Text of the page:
A teacher has said pupils and teachers alike have adapted well to the new Covid measures at Clarendon Academy in Trowbridge.

Head of Design Technology, Sarah Andrews who has been teaching at Clarendon for her entire 14-year career said new measures, built around government guidelines, has been well-adopted by the staff.

She said: “There was extra training for staff because obviously, we need extra distance from each other and it also gave staff enough time to plan around the new rules and to know where their new classrooms are.

“I think they’ve done a great job because it’s not an easy thing to plan.”

One of these new measures is that teachers need to be more mobile than pre-Covid.

“We are moving from classroom to classroom,” Mrs Andrews said. “Whereas traditionally, we would be based in one main room, sometimes going out to another for specialist needs.”

Mrs Andrews, who is primarily a textiles teacher, said organisation is key as pupils still need to do practical work for some subjects.

For example, when teacher Year 9s there is a visualiser at the front of the room which means pupils will not be crowding around to learn practical skills.

“We’re very lucky at Clarendon because we have a very large site here,” she said.

“I know there are certain schools where they haven’t been able to carry on doing practical work with science and design technology and we’ve been able to plan that into the day still.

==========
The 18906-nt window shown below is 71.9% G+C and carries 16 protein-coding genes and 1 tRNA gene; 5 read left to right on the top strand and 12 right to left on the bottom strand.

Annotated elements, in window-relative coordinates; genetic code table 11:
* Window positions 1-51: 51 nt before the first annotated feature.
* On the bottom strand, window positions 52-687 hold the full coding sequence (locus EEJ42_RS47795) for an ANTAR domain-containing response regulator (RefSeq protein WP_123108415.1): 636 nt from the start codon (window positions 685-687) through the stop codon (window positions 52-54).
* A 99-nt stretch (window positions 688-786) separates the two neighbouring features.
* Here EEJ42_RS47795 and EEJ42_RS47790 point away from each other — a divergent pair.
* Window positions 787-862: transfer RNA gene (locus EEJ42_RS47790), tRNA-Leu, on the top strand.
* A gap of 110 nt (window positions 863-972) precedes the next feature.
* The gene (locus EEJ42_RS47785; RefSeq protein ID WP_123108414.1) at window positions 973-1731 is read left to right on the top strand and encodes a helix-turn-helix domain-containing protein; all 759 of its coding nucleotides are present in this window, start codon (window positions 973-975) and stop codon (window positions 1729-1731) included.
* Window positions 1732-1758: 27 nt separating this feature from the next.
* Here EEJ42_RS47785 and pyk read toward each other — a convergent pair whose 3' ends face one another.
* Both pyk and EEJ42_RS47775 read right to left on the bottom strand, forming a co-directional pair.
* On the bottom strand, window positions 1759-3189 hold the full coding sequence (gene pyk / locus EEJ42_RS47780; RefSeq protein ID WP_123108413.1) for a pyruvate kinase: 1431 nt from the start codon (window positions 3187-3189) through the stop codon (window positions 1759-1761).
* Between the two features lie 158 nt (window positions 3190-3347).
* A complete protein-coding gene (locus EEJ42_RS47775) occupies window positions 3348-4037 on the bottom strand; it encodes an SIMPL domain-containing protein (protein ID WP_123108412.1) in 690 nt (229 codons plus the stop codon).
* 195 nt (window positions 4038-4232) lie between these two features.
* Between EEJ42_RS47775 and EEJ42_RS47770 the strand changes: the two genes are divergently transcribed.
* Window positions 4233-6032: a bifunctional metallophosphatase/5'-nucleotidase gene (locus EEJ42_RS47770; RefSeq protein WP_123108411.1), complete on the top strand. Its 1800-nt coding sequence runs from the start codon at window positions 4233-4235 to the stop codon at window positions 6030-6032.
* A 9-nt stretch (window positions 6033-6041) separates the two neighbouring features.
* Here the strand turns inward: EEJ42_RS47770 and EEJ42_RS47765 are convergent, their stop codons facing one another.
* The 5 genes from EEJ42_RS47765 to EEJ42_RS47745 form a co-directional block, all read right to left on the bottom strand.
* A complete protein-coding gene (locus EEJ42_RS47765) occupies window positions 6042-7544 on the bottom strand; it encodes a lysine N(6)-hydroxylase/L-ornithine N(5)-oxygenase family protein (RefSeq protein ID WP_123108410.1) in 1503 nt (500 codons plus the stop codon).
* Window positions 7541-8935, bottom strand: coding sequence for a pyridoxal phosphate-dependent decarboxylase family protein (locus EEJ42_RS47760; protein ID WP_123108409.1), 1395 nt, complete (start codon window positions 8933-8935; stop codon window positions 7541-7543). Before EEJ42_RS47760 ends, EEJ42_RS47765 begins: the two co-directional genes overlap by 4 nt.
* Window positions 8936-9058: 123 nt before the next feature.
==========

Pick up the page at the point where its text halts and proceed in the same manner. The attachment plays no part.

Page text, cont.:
“Maybe not as much as we would normally do but we’re still managing to get that teaching in which I think is very important and adds to the variety for the pupils.”

Some classrooms in the design block can be accessed from the outside, which has allowed teachers to continue to provide design technology pupils with access to practical equipment.

There are some restrictions on machines such as pillar drills, as PPE for them has been prioritised for GCSE pupils.

Despite this Mrs Andrews admitted that she was nervous coming back to the classroom but said that those worries were alleviated by all the measures put in place to protect staff and pupils, including staggered break and end of day times.

“We all have our teaching packs, the whole school has been marked out,” she said. “Pupils were given induction days just to introduce them to the way things are going to work for now.”

“I do feel that they’ve made it as safe as possible. You are never far away hand sanitiser and we’ve got extra cleaners in.

“They’ve been amazing, and they seem to appear, and the rooms are so clean. So, I do feel completely confident about being back at work.”

During the nationwide lockdown, Mrs Andrews said that she did what they could with assigning theory and design work – and doing zoom lessons – and set key stage three pupils, a broad project working with what they had at home.

She said: “Even if it means you’re making stuff out of recycled cereal boxes, which worked well and seemed to engage a lot of our pupils.

“When you look at life positively there’s always a way around these things to keep the learning going.”

She said that zoom lessons helped pupils as they were more engaged than just using voice-overs.

With speculation over a ‘mini-lockdown’ to coincide with the October as a response to the recent surge in coronavirus cases, Mrs Andrews was not sure if it was a good idea.

“The problem with Covid,” she said, “is that it changes week on week. I think to put the idea out there in case it needs to happen isn’t a bad idea.”

“Until it gets to October it is very difficult to know and until they can level out with the test it’s going to be very difficult to know.”